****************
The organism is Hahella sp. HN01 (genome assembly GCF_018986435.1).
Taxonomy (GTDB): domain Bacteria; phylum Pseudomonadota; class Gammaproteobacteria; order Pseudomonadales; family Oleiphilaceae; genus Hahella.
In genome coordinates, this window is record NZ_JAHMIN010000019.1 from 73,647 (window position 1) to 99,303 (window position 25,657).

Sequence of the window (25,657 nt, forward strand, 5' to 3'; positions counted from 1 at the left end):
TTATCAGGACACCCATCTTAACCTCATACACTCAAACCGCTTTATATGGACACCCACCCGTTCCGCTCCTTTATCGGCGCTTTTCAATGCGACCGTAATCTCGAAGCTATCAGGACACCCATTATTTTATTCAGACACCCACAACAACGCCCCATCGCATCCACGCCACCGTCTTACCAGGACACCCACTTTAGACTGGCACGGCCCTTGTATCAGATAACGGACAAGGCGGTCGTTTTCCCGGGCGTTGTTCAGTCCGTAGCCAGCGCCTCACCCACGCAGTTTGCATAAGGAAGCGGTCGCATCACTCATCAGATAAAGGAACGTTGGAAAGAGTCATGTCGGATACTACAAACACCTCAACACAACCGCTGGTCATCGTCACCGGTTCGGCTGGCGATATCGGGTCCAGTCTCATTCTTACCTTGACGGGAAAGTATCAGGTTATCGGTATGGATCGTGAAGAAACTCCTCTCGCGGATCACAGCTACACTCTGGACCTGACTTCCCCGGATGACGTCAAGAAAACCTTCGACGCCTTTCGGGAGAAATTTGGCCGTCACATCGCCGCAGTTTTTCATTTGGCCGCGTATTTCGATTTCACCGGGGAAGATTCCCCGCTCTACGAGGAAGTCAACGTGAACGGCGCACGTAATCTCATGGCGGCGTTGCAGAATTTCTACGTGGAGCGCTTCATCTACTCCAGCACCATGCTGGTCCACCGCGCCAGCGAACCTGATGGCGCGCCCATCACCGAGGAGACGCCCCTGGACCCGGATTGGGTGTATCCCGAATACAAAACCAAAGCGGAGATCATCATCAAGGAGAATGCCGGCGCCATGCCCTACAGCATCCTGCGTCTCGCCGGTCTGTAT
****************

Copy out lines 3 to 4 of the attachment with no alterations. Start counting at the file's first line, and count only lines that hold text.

In genome coordinates, this window is record NZ_JAHMIN010000019.1 from 73,647 (window position 1) to 99,303 (window position 25,657).

Sequence of the window (25,657 nt, forward strand, 5' to 3'; positions counted from 1 at the left end):